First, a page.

Let’s Talk about Filming the Police

Captain Craig Schwartz of the Santa Rosa Police Department
Captain Craig Schwartz of the Santa Rosa Police Department

Captain Craig Schwartz of the Santa Rosa (California) Police Department writes about police matters in his Facebook Santa Rosa Police page. He has given permission to re-post his article. For the direct feed, go to Santa Rosa Police Department’s Facebook page 

Captain’s Blog: Let’s talk about filming the police.

Hello again,

Before I get into the topic of this post, I’d like to ask for your input. We want to continue these blog-like posts, with information about the Department, our work, and policing related topics of interest, but I need a good title for them. I’m calling my posts the Captain’s Blog for now, but if you have suggestions for a different title, send them in via the comments. Keep it clean please!

Now, on to our topic of the day. My recent post about the incidents in our Downtown on Monday morning brings up a chance for a conversation about a topic that sometimes bring the police into conflict with people in the community: filming or recording the police.

We see news stories all too frequently across the country which show officers ordering people to turn off their cameras, seizing cameras, or even arresting people who are recording us as we go about our duties. There were a number of people filming one of the events I described from Monday morning, and we regularly tell our officers to expect that they are being recorded every time they are in public doing their job.

The fact is that it is perfectly legal to film the police while they are performing their duties in a public place, as long as the recording is not surreptitious. The law does say that people cannot record a confidential communication without the consent of all the parties involved in that communication, but taking photos or video of the police working in public is a 1st Amendment right.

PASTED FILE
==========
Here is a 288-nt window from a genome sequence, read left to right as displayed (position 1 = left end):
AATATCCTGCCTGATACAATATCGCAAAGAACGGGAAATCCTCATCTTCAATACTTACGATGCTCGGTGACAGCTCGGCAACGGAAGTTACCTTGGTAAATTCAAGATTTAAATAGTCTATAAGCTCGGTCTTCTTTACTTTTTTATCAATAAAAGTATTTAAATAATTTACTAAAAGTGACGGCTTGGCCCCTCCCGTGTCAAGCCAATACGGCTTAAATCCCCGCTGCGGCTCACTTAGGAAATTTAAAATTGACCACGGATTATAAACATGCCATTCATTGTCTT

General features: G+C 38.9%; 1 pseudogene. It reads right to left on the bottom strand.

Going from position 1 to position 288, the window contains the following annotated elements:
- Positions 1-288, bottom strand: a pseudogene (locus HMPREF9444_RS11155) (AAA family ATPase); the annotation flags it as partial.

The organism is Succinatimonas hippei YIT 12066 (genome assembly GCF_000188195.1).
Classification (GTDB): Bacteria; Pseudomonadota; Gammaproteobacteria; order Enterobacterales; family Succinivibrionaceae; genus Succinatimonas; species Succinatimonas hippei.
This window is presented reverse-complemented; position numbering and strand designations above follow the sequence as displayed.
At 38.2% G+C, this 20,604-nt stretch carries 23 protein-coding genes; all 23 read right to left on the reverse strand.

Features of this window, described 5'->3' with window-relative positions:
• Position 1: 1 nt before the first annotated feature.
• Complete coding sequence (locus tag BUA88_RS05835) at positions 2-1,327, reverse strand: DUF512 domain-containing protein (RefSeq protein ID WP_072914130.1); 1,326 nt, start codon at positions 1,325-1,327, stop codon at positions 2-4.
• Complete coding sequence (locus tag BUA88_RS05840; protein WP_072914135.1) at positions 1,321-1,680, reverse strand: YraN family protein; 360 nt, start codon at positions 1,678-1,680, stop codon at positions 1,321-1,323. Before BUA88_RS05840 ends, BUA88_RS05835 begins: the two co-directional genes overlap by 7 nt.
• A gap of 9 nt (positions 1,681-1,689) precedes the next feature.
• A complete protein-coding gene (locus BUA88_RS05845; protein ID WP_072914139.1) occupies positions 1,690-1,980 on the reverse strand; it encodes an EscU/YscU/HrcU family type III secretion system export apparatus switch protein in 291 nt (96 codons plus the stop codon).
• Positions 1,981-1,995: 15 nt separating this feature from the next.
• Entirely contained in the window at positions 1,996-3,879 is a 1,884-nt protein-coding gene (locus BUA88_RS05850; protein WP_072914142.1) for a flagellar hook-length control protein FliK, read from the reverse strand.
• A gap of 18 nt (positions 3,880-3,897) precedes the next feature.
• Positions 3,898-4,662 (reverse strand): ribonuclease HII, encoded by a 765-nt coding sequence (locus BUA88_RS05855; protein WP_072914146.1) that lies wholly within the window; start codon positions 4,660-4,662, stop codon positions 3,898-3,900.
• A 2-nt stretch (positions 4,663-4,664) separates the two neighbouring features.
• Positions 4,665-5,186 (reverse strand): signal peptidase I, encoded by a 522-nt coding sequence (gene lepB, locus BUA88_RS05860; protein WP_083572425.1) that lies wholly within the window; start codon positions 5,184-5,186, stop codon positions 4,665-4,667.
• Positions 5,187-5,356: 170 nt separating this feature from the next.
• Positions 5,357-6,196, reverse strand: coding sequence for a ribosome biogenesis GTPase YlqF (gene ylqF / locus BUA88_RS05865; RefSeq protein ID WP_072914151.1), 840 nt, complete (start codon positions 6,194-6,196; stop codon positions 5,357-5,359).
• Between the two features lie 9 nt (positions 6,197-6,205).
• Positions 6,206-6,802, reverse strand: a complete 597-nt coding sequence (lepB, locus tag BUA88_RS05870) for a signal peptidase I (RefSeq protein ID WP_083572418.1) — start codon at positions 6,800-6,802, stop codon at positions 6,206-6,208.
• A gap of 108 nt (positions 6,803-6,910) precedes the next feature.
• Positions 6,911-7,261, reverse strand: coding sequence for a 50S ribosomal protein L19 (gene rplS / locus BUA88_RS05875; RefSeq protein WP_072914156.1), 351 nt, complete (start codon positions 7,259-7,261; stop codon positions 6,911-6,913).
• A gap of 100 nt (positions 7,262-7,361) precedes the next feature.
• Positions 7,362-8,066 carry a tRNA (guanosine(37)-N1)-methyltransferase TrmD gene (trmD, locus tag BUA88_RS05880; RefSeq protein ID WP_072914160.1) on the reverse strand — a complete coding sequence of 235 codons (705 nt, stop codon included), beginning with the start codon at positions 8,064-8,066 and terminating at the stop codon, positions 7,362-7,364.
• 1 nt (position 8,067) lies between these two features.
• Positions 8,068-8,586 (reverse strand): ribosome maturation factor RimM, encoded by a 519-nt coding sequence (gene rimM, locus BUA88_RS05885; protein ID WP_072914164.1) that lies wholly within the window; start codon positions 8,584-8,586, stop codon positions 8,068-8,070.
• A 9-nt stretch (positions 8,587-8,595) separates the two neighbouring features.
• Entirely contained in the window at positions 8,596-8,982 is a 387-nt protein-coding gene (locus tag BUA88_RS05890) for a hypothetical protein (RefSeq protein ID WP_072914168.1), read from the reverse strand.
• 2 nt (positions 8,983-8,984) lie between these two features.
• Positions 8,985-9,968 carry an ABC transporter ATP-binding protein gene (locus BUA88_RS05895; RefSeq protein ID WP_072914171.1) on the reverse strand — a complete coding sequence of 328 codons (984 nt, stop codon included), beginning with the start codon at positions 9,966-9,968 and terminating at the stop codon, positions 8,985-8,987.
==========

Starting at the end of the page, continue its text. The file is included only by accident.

If a photo or video recording may constitute evidence, the police may ask your consent to view or copy the photo or video, but we generally do not have the authority to seize your property without a warrant signed by a judge.

We actually welcome people to film us. If we are doing our jobs right, the recordings will help us by showing that. If we act improperly or make mistakes, we need to see that so that we can be accountable and improve our performance. People should remember however, that the right to film or record the police does not allow them to interfere with officers in the performance of their duties. If someone gets too close or otherwise begins to interfere with the officers, they may be subject to arrest whether or not they are trying to exercise their right to record. Please stay far enough back so that we don’t have to divert our attention away from the tasks at hand. We may have legitimate safety concerns if bystanders get too close or try to insert themselves into an incident in the interest of getting a “close-up”. If we are at a crime scene, we may also need to keep people out of that scene to preserve evidence and continue our investigation.

Also, officers have the need to safely control people who are being arrested or detained and may have legal and safety justification to prevent those people from accessing their smart phones or other property during a detention.

Finally, I think it is important to remember that any recording, whether from a bystander the officer, or a patrol car dash camera, shows only a part of any incident. The camera does not necessarily present a situation as experienced by any of the participants, and we all view events or videos through our own lenses based on the facts we have at the time and our own biases. It is important to view a recording as an important piece of any investigation, but we can’t always judge an incident based solely on that video or audio recording.

Just a few thoughts. Thanks for reading,

Captain Craig Schwartz

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